Hemodynamic and neuromuscular basis of reduced exercise capacity in patients with end-stage renal disease


Purpose The present study aimed to characterize the exercise-induced neuromuscular fatigue and its possible links with cerebral and muscular oxygen supply and utilization to provide mechanistic insights into the reduced exercise capacity characterizing patients with end-stage renal disease (ESRD). Methods Thirteen patients with ESRD and thirteen healthy males (CTR group) performed a constant-force sustained isometric contraction at 50% of their maximal voluntary isometric contraction (MVC) until exhaustion. Quadriceps muscle activation during exercise was estimated from vastus lateralis, vastus medialis, and rectus femoris EMG. Central and peripheral fatigue were quantified via changes in pre- to postexercise quadriceps voluntary activation (ΔVA) and quadriceps twitch force (ΔQtw,pot) evoked by supramaximal electrical stimulation, respectively. To assess cerebral and muscular oxygenation, throughout exercise, near-infrared spectroscopy allowed investigation of changes in oxyhemoglobin (∆O2Hb), deoxyhemoglobin (∆HHb), and total hemoglobin (∆THb) in the prefrontal cortex and in the vastus lateralis muscle. Results ESRD patients demonstrated lower exercise time to exhaustion than that of CTR (88.8 ± 15.3 s and 119.9 ± 14.6 s, respectively, P textless 0.01). Following the exercise, MVC, Qtw,pot, and VA reduction were similar between the groups (P textgreater 0.05). There was no significant difference in muscle oxygenation (∆O2Hb) between the two groups (P textgreater 0.05). Cerebral and muscular blood volume (∆THb) and oxygen extraction (∆HHb) were significantly blunted in the ESRD group (P textless 0.05). A significant positive correlation was observed between time to exhaustion and cerebral blood volume (∆THb) in both groups (r2 = 0.64, P textless 0.01). Conclusions These findings support cerebral hypoperfusion as a factor contributing to the reduction in exercise capacity characterizing ESRD patients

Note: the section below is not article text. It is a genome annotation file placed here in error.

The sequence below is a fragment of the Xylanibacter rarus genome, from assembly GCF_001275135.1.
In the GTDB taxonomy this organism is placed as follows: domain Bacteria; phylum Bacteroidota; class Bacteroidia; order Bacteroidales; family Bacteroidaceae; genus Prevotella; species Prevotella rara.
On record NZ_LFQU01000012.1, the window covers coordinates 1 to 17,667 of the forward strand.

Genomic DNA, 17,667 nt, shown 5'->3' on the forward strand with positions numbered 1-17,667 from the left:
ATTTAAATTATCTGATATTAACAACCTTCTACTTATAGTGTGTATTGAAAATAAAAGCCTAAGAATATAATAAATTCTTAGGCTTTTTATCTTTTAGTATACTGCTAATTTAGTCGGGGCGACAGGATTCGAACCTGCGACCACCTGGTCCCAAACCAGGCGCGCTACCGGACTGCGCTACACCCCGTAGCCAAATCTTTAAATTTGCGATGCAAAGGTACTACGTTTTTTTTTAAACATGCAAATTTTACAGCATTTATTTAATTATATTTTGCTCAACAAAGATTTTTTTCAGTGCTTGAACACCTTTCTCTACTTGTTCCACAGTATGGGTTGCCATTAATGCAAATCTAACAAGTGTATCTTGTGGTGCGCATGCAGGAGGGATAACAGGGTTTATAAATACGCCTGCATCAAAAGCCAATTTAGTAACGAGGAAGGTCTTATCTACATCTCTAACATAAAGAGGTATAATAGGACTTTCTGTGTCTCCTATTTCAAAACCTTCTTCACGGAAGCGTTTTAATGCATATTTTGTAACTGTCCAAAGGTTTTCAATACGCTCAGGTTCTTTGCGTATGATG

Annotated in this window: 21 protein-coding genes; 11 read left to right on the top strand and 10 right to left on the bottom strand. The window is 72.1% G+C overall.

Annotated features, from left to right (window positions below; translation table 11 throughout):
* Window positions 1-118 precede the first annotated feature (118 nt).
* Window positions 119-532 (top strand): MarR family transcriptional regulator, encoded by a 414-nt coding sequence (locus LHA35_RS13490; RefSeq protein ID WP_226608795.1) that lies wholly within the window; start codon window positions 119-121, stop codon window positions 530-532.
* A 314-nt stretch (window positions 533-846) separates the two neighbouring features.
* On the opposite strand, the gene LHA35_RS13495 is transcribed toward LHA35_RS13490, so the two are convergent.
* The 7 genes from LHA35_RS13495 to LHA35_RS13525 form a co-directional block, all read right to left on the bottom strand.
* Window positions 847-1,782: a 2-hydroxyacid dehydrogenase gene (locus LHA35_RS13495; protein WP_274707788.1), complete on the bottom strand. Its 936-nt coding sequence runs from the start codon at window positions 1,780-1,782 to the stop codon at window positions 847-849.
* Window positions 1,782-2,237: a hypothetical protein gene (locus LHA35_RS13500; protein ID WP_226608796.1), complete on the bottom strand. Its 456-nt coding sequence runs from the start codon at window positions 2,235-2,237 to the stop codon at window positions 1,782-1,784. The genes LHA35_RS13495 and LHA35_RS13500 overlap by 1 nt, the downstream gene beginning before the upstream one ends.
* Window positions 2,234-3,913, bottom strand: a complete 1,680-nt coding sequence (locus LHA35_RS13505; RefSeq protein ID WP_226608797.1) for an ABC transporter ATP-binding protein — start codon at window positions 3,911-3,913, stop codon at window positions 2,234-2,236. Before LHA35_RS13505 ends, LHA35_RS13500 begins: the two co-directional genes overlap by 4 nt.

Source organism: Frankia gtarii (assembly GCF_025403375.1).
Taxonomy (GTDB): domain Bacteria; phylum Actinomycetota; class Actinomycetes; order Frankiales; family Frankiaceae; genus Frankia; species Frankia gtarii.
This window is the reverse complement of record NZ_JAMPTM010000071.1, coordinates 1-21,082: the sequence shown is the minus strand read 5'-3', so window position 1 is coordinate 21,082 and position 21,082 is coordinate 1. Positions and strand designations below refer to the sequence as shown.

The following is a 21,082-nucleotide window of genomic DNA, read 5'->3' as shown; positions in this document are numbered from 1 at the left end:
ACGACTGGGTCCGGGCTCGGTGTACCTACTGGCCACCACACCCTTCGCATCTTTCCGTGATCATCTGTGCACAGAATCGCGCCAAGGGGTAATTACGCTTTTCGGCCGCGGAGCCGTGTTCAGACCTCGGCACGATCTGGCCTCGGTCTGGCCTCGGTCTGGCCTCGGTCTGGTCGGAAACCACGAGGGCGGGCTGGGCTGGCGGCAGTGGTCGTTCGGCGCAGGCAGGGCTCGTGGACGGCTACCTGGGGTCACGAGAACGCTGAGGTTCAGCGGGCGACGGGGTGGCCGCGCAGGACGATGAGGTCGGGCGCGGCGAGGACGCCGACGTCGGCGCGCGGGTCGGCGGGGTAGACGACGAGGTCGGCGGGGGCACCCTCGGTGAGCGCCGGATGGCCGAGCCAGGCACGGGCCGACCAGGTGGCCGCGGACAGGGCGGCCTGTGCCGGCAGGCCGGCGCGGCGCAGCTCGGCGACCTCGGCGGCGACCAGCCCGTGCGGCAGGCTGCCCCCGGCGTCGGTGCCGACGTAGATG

European Journal of Applied Physiology